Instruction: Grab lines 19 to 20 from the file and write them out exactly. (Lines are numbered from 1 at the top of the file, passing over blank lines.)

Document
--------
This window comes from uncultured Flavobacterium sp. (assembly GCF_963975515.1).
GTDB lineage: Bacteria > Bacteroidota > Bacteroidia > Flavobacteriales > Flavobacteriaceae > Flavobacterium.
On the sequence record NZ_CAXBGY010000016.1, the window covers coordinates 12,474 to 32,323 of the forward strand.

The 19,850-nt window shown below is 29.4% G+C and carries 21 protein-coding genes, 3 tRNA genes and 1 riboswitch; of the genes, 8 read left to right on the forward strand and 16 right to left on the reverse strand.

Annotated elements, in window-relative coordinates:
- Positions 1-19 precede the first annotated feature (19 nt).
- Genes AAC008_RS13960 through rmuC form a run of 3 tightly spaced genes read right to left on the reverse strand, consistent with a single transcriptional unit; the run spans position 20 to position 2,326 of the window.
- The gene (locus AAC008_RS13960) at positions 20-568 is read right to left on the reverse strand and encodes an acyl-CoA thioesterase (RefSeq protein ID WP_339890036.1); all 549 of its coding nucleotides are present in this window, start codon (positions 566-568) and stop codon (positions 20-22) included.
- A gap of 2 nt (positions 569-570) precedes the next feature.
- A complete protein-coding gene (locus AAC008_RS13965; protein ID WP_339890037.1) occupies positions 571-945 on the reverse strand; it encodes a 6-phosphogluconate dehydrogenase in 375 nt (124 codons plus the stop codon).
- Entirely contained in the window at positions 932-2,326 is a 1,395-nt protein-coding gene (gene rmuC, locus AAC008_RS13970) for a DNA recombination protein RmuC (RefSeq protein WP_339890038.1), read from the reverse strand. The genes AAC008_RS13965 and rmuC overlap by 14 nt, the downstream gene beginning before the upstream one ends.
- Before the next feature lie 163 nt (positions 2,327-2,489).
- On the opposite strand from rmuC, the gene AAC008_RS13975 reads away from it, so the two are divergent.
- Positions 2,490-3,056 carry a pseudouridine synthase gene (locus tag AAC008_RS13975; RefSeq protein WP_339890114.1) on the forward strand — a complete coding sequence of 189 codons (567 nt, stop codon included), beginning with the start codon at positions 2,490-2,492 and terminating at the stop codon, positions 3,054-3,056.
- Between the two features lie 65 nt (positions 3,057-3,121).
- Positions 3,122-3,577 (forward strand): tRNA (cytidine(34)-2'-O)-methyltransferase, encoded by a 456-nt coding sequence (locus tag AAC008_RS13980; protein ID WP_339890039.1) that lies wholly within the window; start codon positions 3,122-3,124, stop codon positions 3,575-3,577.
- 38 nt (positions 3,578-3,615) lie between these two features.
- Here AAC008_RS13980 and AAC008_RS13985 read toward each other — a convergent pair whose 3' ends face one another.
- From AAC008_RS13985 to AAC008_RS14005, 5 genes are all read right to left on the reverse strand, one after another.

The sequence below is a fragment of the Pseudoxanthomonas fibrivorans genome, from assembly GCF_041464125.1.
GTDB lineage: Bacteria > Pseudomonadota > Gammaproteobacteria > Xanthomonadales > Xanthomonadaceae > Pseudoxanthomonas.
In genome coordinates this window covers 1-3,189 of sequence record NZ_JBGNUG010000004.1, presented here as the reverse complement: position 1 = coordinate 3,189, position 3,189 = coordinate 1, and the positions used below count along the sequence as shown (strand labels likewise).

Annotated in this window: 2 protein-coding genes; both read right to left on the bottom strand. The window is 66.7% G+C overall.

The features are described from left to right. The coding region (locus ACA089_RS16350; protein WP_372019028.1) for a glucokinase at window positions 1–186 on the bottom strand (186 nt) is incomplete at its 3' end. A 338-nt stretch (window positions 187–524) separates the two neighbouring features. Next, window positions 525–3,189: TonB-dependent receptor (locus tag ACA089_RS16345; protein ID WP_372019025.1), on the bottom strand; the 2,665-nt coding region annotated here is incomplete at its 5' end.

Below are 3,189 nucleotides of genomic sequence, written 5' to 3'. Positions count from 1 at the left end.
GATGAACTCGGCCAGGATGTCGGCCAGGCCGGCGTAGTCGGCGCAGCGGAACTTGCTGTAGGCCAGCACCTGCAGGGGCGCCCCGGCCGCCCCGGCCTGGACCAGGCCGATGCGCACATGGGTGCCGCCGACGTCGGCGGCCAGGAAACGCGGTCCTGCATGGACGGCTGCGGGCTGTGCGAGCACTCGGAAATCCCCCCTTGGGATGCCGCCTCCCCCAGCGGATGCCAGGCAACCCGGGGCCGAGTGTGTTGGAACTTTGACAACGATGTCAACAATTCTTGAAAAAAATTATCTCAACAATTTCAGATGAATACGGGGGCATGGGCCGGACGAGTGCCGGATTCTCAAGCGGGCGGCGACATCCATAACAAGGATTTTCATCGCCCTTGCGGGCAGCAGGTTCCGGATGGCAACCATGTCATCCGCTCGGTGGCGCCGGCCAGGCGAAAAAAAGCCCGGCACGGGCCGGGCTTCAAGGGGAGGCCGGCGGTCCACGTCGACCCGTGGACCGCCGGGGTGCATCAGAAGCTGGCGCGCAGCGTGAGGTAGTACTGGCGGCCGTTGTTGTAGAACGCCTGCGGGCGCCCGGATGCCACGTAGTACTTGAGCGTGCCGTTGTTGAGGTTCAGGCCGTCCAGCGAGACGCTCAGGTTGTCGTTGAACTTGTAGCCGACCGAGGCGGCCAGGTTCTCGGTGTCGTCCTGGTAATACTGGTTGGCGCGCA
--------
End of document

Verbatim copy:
- From AAC008_RS13985 to AAC008_RS14005, 5 genes are all read right to left on the reverse strand, one after another.

The sequence below is a fragment of the Pseudoxanthomonas fibrivorans genome, from assembly GCF_041464125.1.